Though not highlighted much in detail, the right cooking oil for your dish can make a difference in the final taste of your cooking efforts.

For instance, using olive oil enhances the taste of your salads. In the same way, the type of cooking oil you use in Asian stir-fry recipes, deep-fried recipes, dipping sauces and in even in desserts, determines the flavors, authentic aromas and ultimately the taste of your dish.

In olden days in China and other countries where cattle and poultry were consumed plentifully, it was common for pork, lamb, duck and chicken fats to be used for cooking. The fatty parts of were steamed, boiled or heated into a semi-soft white paste called lard.

Lard was and is used around the world for cooking and baking, especially in Chinese and Vietnamese cooking, though its popularity has waned in many places due to the availability of healthier alternatives. However, lard is still a household favorite due to its unique flavor.

Being a healthier alternative, vegetable oil has replaced lard. The early Chinese and Japanese learned how to produce soya oil as early as 2000 BC, while the Italians began to produce olive oil by 3000 BC.

This was followed by peanut, sunflower in the American continent, and Africans boiled coconut meat and palm kernels to get coconut oil and palm oil. Corn oil came onto the market in the 1960s.

Two key factors to consider on the type of oil to use: saturated fat content and smoke point.

Saturated fat is labelled as unhealthy fat and oils with heavy levels of saturated fat are most often solid at room temperature, egg, lard and coconut oil.

Smoke point refers to the temperature at which oil starts to smoke and burn. Different cooking oils have different smoke points, and when you cook with an oil heated over its smoke point, harmful free radicals are created.

In general, the more refined (or processed) an oil is, the higher the smoke point, as the refining process removes substances that cause the oil to smoke, and removes its colours and strongest flavors.

Here are some popular oils using for Asian cooking:

Peanut oil

This oil is ideal for stir-fry or deep-fry dishes, especially meat-based dishes, as it has a nutty flavor and a high smoke point, and has less saturated fat. There are four types of peanut oil.

Refined (processed) peanut oil is a neutral cooking oil as most of its flavors and colours have been removed.

Virgin peanut oil has a light nutty flavor which enhances the properties of the main ingredients in a dish.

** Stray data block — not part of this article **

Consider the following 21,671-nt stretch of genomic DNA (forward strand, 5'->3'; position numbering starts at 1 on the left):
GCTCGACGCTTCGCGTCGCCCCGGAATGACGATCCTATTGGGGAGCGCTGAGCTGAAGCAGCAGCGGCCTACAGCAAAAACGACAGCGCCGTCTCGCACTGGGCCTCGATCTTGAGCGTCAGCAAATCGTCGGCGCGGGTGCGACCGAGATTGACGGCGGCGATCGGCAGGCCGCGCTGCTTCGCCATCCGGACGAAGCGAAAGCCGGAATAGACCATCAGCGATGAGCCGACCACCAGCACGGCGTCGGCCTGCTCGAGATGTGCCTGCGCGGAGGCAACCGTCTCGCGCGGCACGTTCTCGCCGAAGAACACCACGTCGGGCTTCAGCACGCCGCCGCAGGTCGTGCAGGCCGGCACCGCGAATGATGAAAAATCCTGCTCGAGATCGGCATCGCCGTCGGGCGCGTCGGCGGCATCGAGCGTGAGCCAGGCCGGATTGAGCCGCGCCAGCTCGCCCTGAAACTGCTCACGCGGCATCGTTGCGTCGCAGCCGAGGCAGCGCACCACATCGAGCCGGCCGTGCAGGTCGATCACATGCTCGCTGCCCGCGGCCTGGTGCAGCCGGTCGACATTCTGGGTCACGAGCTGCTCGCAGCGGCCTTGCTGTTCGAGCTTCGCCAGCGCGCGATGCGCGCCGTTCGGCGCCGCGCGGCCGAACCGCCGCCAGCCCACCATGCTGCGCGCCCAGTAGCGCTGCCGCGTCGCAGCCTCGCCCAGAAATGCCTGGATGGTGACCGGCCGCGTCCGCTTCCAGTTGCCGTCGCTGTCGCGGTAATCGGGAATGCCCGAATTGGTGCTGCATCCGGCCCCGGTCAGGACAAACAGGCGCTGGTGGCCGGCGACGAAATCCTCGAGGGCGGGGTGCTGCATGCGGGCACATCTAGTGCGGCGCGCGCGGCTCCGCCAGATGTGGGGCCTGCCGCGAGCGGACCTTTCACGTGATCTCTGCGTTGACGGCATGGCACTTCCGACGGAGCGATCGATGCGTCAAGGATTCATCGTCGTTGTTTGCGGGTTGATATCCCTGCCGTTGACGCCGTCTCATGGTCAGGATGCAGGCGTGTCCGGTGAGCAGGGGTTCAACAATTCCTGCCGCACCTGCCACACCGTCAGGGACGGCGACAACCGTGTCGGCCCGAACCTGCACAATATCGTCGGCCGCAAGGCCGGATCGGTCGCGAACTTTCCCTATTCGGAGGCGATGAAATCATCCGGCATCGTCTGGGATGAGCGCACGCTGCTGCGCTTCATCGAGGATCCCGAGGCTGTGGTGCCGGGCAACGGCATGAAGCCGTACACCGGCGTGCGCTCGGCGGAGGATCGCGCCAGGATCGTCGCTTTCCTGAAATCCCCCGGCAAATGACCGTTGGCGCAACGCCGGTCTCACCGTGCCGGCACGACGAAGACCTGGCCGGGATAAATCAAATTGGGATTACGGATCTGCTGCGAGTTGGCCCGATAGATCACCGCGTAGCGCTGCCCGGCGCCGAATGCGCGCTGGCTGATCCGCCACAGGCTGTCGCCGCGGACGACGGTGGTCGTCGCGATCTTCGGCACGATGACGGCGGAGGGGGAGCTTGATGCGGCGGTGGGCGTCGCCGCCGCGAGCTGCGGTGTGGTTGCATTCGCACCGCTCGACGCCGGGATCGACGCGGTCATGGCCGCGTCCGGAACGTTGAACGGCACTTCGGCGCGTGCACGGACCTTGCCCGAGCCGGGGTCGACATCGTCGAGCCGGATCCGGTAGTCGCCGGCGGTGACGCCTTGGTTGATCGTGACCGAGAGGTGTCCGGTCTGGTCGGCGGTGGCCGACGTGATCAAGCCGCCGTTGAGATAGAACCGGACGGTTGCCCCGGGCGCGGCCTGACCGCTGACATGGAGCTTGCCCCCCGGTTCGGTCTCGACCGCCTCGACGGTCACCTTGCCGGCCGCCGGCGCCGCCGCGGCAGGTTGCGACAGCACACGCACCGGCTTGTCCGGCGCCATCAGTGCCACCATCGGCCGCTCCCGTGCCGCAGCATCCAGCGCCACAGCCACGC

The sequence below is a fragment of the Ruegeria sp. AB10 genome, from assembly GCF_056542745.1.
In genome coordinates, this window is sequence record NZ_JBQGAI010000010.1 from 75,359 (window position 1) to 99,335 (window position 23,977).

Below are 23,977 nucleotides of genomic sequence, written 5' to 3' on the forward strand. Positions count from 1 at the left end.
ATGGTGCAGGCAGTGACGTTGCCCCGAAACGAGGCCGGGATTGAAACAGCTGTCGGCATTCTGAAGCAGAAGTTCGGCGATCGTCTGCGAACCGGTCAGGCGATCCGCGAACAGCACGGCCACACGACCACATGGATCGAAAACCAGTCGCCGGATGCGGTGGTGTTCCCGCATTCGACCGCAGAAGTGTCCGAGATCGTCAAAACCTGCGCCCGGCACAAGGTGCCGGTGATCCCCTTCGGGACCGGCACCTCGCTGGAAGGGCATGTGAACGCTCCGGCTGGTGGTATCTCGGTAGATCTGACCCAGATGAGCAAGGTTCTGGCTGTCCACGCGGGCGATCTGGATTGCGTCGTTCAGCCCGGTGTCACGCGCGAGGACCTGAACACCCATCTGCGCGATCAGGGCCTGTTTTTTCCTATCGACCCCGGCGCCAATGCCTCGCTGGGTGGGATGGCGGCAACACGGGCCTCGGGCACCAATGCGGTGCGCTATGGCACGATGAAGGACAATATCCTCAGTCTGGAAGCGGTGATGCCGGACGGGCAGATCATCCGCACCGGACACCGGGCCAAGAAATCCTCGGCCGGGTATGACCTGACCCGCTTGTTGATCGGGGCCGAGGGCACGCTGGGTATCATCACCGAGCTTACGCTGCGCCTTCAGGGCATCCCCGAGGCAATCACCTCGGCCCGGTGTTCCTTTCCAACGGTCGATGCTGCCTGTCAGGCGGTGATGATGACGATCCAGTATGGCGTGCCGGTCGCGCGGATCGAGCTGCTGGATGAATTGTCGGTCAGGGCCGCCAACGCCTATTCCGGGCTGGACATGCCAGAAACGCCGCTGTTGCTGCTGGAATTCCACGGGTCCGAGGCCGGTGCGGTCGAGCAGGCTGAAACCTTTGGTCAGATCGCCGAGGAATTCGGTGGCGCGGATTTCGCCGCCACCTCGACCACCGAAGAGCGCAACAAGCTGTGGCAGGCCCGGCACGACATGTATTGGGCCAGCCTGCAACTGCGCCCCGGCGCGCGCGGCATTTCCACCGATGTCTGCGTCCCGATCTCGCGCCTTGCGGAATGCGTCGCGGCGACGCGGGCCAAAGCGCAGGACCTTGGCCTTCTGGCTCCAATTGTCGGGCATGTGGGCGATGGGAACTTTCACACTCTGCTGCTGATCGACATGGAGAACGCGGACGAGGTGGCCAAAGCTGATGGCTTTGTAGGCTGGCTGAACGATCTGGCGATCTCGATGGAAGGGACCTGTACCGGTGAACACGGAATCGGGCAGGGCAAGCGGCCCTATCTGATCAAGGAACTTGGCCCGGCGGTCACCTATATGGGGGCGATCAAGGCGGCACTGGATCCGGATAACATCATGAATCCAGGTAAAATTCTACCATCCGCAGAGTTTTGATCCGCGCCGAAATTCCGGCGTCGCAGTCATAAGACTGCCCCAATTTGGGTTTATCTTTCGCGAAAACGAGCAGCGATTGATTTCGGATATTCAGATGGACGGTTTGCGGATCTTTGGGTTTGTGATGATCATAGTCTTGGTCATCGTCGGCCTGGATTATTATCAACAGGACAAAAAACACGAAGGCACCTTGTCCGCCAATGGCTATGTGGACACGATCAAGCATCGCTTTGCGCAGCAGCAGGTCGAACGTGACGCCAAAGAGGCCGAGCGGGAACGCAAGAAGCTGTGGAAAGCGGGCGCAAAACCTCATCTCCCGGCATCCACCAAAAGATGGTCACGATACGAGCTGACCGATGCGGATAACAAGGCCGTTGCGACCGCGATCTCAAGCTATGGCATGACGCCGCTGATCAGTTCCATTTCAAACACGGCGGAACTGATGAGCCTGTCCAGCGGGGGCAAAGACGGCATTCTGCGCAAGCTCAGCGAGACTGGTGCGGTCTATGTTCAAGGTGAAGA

Roasted peanut oil has a deep nutty flavor and a golden-brown color. It is normally used as a dressing over cooked dishes, in sauces and marinades.

Peanut oil blended with cheaper vegetable oils like soya bean, are slightly less flavorful but still have a high smoke point for frying.

Coconut oil

Coconut oil contains medium chain fatty acids which are easily converted into energy rather than stored in your body. However, coconut oil is high in saturated fats, and is best used in moderation.

Virgin coconut oil with its distinct aroma is good for curries and desserts and as a substitute for butter in baking.

Refined coconut oil has a more neutral flavor and is more suited for cooking.

Both types of coconut oil have high smoke points.

Sesame oil

A dark gold oil with a rich earthy aroma, sesame oil is used in limited quantities in noodles, soups and salad dressings. It is commonly used in Chinese, Japanese and Korean cooking, especially in pan-fried dishes.

Sunflower oil

Sunflower oil is high in vitamin E and low in saturated fat. This oil has a light nutty flavor and a high smoke point, making it very good for stir-fries and deep-frying. It is a great substitute for olive oil in salads or noodles.

Corn oil

Corn oil has the advantage over other cooking oils in that it has plant sterols that block cholesterol oils. It is also low in saturated fat. It is good for all kinds of cooking – stir-frying, baking, grilling.

Canola oil

This oil has a clear light-yellow color with a neutral taste, making it very versatile for a wide range of cooking applications from frying, grilling, baking, dressings, sauces and marinades. It is low in saturated fat.

Olive oil

Olive oil is low in saturated fat, and can be broken down into two types.

Extra virgin olive oil (EVOO) is one of the healthiest oils to cook with as its antioxidants resist oxidation even though this oil doesn’t have the highest smoke point. Olive oil is good for roasting or stewing, but not for high heat cooking.

Regular olive oil is refined, which raises its smoke point. It is less expensive than EVOO and is good for high-heat cooking like pan-fried dishes.

The following chart will help you with smoke points of the oils mentioned above:

Oil Smoke Point ~°C
Peanut oil refined 232
Coconut oil unrefined 177
Sesame oil refined 210
Sunflower oil 227
Corn oil 232
Canola oil 204
Olive oil EVOO 177
Regular Olive Oil 240

By Aaron
27th July 18:30 2020

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